I suggest if items have found a home on the worktop, because you don’t have any remaining space in your cupboards, then think about doing a cupboard declutter. Do items in there need to be sold or given away?
If I use an item infrequently I ask myself, do I need to have this in my home? Could I borrow or buy a second-hand one if circumstances change in the future? Would someone else be getting better use out of it than me? This frees me up to let go of items for the ‘if only’ scenario.
As always when decluttering ask yourself the questions:
Is what I have in my kitchen working for me at this present time?
When did I last use this item?
How often do I use it? Could it live in a cupboard?
For those temporary items like post or catalogues have a basket or open container before you deal with them. Not to be put in a drawer and forgotten about, tidy yet visible to remind us to read and action sooner rather than later.
6. Pots, Pans & Plastic Boxes
1. Remove all of the items the storage area 2. Match each item with its lid 3. Throw away if it does not have a pair or is damaged (recycle where possible) 4. Consider how many of each item you actually use 5. Donate or re-home what you no longer need
Some lid-less containers can be used to organise other areas of the kitchen, like your cutlery drawer or food cupboard. Keep what you actually use, don’t keep ‘just in case’.
Organising pots, pans & plastic boxes
These items can take up lots of space in a cupboard so once you’ve decluttered think carefully about how to maximise your space.
Here are some organising suggestions:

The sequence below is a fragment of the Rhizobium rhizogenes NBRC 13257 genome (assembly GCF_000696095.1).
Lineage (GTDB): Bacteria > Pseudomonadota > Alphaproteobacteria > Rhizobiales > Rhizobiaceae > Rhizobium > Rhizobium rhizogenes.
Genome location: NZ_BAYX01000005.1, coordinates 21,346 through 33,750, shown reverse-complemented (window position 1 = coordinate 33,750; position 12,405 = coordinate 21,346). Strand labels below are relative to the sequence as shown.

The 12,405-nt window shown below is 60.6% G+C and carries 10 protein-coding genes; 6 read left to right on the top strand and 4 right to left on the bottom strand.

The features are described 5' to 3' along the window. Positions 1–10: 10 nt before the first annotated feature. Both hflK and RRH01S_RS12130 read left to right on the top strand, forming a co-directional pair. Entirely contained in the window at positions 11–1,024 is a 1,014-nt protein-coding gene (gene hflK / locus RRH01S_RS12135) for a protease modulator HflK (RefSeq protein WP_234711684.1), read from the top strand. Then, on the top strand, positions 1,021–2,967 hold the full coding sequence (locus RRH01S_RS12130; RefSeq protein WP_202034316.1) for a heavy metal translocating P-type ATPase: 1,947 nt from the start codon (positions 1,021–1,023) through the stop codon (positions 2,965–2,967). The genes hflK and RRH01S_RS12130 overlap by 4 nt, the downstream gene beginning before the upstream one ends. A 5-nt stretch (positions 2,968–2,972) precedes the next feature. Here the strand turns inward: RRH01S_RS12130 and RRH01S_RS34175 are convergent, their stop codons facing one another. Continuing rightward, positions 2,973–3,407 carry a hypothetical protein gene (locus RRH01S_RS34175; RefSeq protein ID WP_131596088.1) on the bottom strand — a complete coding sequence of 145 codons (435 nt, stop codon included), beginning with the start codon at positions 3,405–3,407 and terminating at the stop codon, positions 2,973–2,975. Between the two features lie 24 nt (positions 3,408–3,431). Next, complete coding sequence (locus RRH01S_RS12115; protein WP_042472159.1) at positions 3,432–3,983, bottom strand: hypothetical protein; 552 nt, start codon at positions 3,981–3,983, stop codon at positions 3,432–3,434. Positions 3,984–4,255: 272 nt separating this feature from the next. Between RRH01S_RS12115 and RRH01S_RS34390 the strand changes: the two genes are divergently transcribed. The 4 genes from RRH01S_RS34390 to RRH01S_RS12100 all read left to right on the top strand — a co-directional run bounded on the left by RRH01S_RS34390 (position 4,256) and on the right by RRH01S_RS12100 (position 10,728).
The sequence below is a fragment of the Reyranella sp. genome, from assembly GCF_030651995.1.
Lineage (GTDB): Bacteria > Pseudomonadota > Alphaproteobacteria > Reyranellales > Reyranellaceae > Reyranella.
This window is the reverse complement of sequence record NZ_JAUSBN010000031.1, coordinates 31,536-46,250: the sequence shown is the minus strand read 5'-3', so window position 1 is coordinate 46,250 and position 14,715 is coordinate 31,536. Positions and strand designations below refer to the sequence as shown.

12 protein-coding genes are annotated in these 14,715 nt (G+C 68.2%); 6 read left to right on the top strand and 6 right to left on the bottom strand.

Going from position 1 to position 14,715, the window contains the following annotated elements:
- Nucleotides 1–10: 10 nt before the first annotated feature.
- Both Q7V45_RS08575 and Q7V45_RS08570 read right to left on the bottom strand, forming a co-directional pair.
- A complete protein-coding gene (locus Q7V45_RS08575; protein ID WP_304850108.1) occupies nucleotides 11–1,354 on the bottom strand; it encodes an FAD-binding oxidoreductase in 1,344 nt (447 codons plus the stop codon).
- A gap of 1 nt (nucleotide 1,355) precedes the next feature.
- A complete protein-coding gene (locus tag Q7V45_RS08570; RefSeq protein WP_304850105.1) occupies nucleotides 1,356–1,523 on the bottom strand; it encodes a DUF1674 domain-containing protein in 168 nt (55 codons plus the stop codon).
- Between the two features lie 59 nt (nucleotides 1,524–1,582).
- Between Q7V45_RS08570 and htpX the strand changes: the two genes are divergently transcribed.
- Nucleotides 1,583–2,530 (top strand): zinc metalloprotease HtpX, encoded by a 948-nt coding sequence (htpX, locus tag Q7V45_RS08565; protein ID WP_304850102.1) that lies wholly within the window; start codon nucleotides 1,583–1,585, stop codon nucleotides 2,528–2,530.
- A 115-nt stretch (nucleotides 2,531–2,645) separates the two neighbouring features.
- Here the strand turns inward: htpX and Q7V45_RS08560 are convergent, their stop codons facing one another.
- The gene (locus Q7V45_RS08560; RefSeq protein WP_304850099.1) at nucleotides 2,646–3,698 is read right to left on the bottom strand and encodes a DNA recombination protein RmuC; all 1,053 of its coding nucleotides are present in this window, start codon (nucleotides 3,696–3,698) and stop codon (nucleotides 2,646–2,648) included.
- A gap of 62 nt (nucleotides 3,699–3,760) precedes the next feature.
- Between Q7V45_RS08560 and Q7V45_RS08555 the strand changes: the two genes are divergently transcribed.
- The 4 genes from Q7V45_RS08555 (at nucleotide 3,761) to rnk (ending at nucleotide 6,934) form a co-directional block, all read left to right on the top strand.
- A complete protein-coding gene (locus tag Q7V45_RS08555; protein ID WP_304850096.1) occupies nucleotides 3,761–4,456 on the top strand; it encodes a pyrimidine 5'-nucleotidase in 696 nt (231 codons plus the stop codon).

7. Under The Sink
This is an area of the kitchen which can get cluttered and disorganised easily. Maybe you have a utility cupboard or room but the same thing often happens here. This is because so many different items end up here, everything from dishwaster tablets, shoe cleaning brushes, scouring cloths, stain remover, pegs, dust pans, bin bags and any number of cleaning products. Tackle it as any other area of the kitchen and declutter, but take your time to organise it properly, as this will make it easier to find what you want and also and keep it that way long-term.
1. Remove all of the items 2. Throw away out of date or used products (recycle where possible) 3. If you find something you know you’re never going to use, give it to a new home 4. Wipe down and clean
Best ways to organise under the sink or utility area:-
Add storage to cupboard doors
Use clear labelled containers to keep the same items together e.g cloths
Utilise tall storage between the sink pipes
Add cord or pole to hang spray bottles
Put items you use most at the front
Take smaller items out of big packaging and put a clear container e.g dishwasher tablets
Maybe consider buying adjustable storage which fits your cupboard to maxamize the use of space
When it comes to junk drawer everyone has in their kitchen, in fact it might be a stack of drawers, it’s time to get ruthless and then organised. This area can take the most time to declutter due to the variety of smaller items. It is where things often get shoved when you don’t know what to do with it and it doesn’t have a home. As always though, if it’s worth taking up your precious kitchen space then find a proper place for it to live or give it away.
1. Remove all of the contents 2. Throw away damaged, broken items 3. Ask yourself, should this be living in the kitchen? 3. If you find something you know you’re never going to use, give it to a new home 5. Wipe down and clean
Organising the Junk Drawer